This is Checkpoint Reached!, where I take stock of a month’s worth of gaming and invite you to do the same. This month, I’ve been playing Dragon Age Inquisition, Tales from the Borderlands, and Life is Strange.
Dragon Age Inquisition (PS4)
I spent an inordinate amount of my final months in Columbus playing my roommate’s Xbox copy of Dragon Age Inquisition, during which time I completed every non-DLC achievement except beating the game on nightmare mode. I rolled an elvish archer and all-around paragon of good will and mercy (much to the chagrin of my more chaos-hungry party members). Heck, I romanced Josephine, perhaps the nicest and least mischievous member of the inquisition.
So my second time around, on the PS4, I’ve decided to try to be bad, which admittedly does not come easily to me. I’m aiming to get with Sera this time around (in keeping with the rebellious streak) but in the meantime I have seriously alienated Blackwall and Solas (though, let’s be honest, screw Solas). So it goes. This time around I’m a human rogue, but I’ve exchanged my arrows for daggers and am trying (and, largely thus far, failing) to get better at tactical fighting. Between the loss of range I enjoyed as an archer, and the ramped up difficulty of nightmare mode, I’ll admit that I’m struggling quite a bit. I’m still at a point where regular enemy encounters spend most of my party’s potions and send me scrambling for the nearest camp…and that’s just in the Hinterlands.
I should note that Inquisition was both my first Dragon Age and my first Bioware game. My RPG history has predominately been of the Japanese variety, with the notable exception of Skyrim back in 2012. Typically I’m daunted by the prospect of diving into a mythos of which I am ignorant, but Inquisition never really gave me the sense that my failure to play prior games put me at a disadvantage. The game does a good job of introducing its main factions and conflicts and then sets you on a course to recruit or ruin those factions as you wish, though I get the sense that you’ll always essentially come out the good guy no matter how ruthless and aloof you choose to be (time will tell, should I ever make it to the end of my renegade run).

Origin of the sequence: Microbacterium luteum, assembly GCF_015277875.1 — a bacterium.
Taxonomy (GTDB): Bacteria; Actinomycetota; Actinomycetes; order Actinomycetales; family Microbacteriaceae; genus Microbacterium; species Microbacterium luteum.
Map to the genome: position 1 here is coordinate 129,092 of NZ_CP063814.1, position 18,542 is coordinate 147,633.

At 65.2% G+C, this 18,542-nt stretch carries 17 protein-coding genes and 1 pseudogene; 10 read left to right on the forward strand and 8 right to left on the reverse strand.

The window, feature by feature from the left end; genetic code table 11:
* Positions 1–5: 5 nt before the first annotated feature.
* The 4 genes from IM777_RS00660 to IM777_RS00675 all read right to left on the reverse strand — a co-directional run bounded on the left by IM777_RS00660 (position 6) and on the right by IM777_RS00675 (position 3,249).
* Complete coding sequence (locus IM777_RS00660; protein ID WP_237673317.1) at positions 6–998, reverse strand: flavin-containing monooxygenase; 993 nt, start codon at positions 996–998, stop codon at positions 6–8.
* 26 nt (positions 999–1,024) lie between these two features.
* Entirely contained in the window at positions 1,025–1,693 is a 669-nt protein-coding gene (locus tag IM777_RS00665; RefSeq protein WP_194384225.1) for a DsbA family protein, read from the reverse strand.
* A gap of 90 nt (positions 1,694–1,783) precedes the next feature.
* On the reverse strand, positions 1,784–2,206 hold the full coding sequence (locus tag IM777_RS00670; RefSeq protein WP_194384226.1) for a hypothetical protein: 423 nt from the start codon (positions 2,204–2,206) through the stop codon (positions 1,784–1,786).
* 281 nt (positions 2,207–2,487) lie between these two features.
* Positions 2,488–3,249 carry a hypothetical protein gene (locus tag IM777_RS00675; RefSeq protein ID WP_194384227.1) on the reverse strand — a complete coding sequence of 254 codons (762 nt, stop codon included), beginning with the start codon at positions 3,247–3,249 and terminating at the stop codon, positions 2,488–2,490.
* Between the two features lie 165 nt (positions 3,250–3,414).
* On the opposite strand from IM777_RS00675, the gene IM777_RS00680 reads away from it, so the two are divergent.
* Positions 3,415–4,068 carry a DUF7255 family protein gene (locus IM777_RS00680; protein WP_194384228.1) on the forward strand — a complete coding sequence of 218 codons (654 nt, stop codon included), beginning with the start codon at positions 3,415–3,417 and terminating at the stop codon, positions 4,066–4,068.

Bioware games are lauded for player choice, and to that end I can’t say I’m overly impressed by Inquisition. I’ve seen clear differences in the ways my party members interact with me, depending on what I choose to say, but the actual game world and major plot points seemed essentially etched in stone. Major choices on missions seemed more likely to affect the way that particular mission unfolded, but the ultimate conflict and its resolution seemed nothing short of inevitable. I watched my roommate make a couple significantly different choices in his play through but the results did not meaningfully differ from those of my own game.